FEATURED THIS WEEK : BARRY LOPEZ
In thirteen books of fiction and nonfiction, and the marvelous dictionary Home Ground, Barry Lopez has mapped new territory for environmental writers and located “a language for the American landscape.” Here, as we continue our August fiction series, Lopez follows field biologist Terrin Macdonald, with her dog and her semi-automatic pistol, into the Petersen Mountains on the Nevada-California border, where she has a strange encounter while collecting water samples at Dixon Marsh.
The last word in our August reading series belongs to the narrator of Danielle Dutton's comic novel S P R A W L
. In her house on a quarter-acre lot, with her husband's gleaming sedan in the garage, she arranges and rearranges everyday objects, piecing together a theory of the American suburb that involves "cows, furniture, farms, real estate, azaleas, corn, curtains, dust, passion," a great deal of sadness and perhaps just a little magic.
In this latest installment of our August reading series, we present a story from Ryan Harty's Bring Me Your Saddest Arizona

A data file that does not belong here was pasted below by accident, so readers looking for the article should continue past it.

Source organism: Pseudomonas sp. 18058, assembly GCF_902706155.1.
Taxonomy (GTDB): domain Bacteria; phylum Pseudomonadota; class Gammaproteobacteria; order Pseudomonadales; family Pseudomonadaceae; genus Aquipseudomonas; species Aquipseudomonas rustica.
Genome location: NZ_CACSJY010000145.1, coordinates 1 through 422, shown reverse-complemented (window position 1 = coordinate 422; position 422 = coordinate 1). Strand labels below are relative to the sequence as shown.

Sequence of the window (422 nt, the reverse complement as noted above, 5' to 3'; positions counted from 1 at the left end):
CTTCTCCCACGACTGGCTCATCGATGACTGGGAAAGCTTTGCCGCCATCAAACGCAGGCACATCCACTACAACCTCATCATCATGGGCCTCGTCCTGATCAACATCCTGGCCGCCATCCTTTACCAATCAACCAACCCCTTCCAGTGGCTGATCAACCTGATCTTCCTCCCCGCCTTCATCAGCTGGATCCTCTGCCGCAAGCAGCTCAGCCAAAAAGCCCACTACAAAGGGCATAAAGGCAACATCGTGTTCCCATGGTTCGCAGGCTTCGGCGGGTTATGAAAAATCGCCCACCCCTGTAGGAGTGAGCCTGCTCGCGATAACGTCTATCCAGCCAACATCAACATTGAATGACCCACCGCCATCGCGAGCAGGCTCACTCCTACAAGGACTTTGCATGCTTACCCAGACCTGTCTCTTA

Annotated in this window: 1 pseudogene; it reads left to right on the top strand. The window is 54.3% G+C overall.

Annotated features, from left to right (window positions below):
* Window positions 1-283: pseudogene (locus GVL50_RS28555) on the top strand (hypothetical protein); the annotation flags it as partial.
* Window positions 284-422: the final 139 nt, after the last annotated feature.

, a collection of precise fictions exploring the emotional and physical terrain of the American Southwest. Here, the narrator flies from Phoenix to Las Vegas to join his ex-wife in cleaning out the condo of his dead sister. The cinder-block wall of the apartment complex and the lawn out front are "touched, like everything else, by the glow of the Strip."
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We continue our August fiction series with Ashleigh Pedersen’s surreal family drama set during a flood in the Deep South. The narrator's family lives in a makeshift treehouse as they wait for floodwaters to recede, traveling by canoe to visit neighbors or gather food. Gossip surrounds the linguistics professor who has been newly appointed the neighborhood physician. Although it takes place in a fantastical world, Pedersen’s story rings emotionally true, and reminds us of the private moments that unfold even during times of public disaster.
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PLACES ARCHIVE: WINTER 2000
New York City photographer Elizabeth Felicella focuses on what she calls "landscape of security."
University of Miami, School of Architecture
The School of Architecture's mission is founded in the faculty commitment to community and its focus on the city as a work of art and architecture. The school is a forum for the work of New Urbanism, an international movement with a charter of 27 principles addressing issues ranging from the scale of a region to individual buildings. Those principles form a vision which guides the programs of the UMSA.